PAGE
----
In August the Ministry of Education allowed women to teach boys in the fourth grade in the private and foreign education sector for the first time, starting from the academic year of 2022-2023 in the Jeddah governorate, only on an experimental basis. In 2019, the ministry allowed women to teach boys up to the third grade in public schools for the first time.

According to the General Authority for Statistics’ labor market survey, Saudi women’s employment-to-population ratio rose to 29.4 percent in the third quarter of the year. The Ministry of Human Resources and Social Development said the percentage of women in senior and middle management positions rose to 45 percent by the third quarter. As of September, women were 37 percent of the workforce, according to the General Authority for Statistics. On September 17, the Shura Council called on the ministry to ensure equal opportunities in employing females and males.

Women no longer require a guardian’s permission to exit prisons after completing their terms.

The law permits women to transmit citizenship to their children under certain circumstances (see section 2.g. and section 6, Children). The country’s interpretation of sharia prohibits Muslim women from marrying non-Muslims, but Muslim men may marry non-Muslim women. Women require government permission to marry noncitizens; men must obtain government permission if they intend to marry citizens from countries other than Gulf Cooperation Council-member states (Saudi Arabia, Bahrain, Kuwait, Oman, Qatar, and the United Arab Emirates). Regulations prohibit men from marrying women from Bangladesh, Burma, Chad, and Pakistan. The government additionally requires men wishing to marry a second wife who is a foreigner to submit documentation attesting to the fact that his first wife was disabled, had a chronic disease, or was sterile.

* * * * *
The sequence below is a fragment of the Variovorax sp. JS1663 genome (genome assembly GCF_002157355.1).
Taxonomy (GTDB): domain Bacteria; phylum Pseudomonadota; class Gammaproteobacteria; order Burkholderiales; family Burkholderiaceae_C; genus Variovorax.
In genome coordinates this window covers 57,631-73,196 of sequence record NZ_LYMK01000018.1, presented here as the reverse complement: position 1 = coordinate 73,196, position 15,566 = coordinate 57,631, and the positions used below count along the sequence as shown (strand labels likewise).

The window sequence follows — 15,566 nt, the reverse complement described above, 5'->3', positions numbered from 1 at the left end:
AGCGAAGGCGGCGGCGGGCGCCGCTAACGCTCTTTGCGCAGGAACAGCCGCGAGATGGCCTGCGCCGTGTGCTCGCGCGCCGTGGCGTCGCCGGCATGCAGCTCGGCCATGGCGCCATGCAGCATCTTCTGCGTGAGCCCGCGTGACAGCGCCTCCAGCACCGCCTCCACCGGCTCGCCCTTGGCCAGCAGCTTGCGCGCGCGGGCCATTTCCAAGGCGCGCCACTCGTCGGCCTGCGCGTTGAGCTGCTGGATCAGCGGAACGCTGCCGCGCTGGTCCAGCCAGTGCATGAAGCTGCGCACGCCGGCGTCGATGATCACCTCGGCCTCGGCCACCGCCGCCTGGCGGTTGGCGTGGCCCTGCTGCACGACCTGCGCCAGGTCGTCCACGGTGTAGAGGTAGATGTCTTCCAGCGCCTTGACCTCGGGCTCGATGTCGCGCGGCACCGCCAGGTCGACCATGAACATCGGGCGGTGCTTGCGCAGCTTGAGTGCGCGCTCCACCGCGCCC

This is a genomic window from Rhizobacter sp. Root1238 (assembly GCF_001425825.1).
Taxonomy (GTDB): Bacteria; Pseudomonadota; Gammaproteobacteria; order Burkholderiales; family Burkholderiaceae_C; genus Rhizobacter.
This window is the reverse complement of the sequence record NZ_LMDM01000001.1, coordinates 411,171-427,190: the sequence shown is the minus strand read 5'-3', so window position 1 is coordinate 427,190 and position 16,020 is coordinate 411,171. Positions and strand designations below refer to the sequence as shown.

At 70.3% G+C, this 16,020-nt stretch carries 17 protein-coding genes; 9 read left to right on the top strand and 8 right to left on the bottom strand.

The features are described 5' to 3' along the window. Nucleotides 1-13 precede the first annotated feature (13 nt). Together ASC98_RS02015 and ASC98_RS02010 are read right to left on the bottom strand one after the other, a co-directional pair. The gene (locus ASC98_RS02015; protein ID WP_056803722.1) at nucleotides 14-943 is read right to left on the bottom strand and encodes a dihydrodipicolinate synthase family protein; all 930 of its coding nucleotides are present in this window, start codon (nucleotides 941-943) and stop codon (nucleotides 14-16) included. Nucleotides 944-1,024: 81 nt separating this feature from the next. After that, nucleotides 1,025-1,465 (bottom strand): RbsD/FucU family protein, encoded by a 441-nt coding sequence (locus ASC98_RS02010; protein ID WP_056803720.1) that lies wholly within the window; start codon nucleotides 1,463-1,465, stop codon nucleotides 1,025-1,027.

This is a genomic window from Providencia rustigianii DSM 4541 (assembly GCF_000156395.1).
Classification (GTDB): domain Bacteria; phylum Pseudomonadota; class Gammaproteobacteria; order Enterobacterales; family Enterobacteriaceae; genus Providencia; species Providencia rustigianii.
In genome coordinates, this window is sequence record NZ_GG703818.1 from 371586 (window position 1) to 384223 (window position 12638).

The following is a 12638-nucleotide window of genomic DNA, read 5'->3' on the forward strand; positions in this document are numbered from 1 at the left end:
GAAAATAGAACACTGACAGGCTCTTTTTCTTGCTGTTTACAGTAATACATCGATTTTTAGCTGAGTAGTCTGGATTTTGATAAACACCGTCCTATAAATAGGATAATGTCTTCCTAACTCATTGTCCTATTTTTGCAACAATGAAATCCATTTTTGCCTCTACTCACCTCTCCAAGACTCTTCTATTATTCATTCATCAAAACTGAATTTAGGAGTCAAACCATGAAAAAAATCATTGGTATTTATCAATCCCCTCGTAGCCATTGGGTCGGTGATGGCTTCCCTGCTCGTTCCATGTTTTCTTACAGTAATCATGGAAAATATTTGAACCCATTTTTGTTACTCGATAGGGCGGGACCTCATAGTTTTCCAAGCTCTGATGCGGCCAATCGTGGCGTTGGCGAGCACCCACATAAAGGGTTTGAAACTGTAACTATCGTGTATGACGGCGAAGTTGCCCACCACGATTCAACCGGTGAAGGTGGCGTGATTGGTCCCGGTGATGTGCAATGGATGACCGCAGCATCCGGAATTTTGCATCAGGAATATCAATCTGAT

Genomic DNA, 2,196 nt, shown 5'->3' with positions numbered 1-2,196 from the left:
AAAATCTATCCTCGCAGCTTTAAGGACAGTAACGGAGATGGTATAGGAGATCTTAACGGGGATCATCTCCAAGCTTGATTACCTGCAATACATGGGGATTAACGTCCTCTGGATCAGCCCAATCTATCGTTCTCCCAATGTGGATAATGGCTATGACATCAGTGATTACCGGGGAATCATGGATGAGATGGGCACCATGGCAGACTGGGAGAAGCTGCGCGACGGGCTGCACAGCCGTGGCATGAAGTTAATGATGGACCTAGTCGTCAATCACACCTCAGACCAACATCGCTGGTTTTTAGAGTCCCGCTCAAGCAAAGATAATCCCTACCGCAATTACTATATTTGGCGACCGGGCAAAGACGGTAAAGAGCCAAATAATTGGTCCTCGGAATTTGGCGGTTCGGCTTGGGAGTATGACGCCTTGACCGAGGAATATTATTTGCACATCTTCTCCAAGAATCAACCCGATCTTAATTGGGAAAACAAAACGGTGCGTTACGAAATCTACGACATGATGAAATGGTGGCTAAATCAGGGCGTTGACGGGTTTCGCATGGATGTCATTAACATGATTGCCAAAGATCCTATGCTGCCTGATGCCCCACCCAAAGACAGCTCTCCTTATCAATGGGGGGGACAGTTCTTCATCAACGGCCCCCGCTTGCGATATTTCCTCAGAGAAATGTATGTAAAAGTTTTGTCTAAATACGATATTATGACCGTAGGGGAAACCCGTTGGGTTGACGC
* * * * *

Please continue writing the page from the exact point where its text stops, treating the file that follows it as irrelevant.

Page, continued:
Cultural norms selectively enforced by managers of state institutions continue to require women to wear an abaya (a loose-fitting, full-length cloak) in public. Female foreigners, like all males, were only required to dress “modestly.”

Women have begun practicing law, but almost all judges are male. In divorce proceedings, women must demonstrate legally specified grounds for divorce, but men may divorce without giving cause, citing “irreconcilable differences.” In doing so, men must pay immediately an amount of money agreed at the time of the marriage that serves as a one-time alimony payment. Men may be forced, however, to make subsequent alimony payments by court order. The government began implementing an identification system based on fingerprints, designed to provide women more access to courts, even if they chose to cover their faces with the niqab (facial veil) covering.

In 2020 the Justice Ministry ended the so-called secret divorce, whereby men could divorce their wives without the woman’s consent or knowledge. The ministry also canceled an article in the marriage law that gave a husband the right to force his wife to return to her home against her will.

A woman still needs a male guardian’s permission to marry or must seek a court order in the case of adhl (male guardians refusing to approve the marriage of women under their charge). In such cases the judge assumes the role of the guardian and may approve the marriage. During the year, courts regularly executed marriage contracts for women whose male guardians refused to approve their marriage, according to informed judicial sources quoted by local media.

On March 8, the Council of Ministers passed the Personal Status Law, which took effect in June. On March 10, Minister of Justice Walid al-Samaani stated the law consolidates the rights of women, especially the right to custody of children. In the announcement of the new law, the crown prince said the law controls the discretionary power of the judge to limit the discrepancy of judicial rulings in this regard. Nonetheless, an Amnesty International statement on December 9 said the law codifies problematic practices inherent in the male guardianship system including the requirement of the guardian’s permission to marry and granting the legal guardianship of minor children (separate from the physical custody of the children) to the man in the event of divorce.

Courts routinely awarded custody of children when they attain a specified age (seven years for boys and nine years for girls) to the divorced husband or the deceased husband’s family in cases when the couple was divorced or the father died. In some cases former husbands reportedly prevented divorced noncitizen women from visiting their children. Under the new Personal Status Law, divorced women can travel with their children if they have a custody deed, according to the Jawazat. Minister of Justice Walid al-Samaani said there is a provision in the new law that unequivocally emphasizes a right of the mother for the custody of children, while in the past this provision was not legally binding.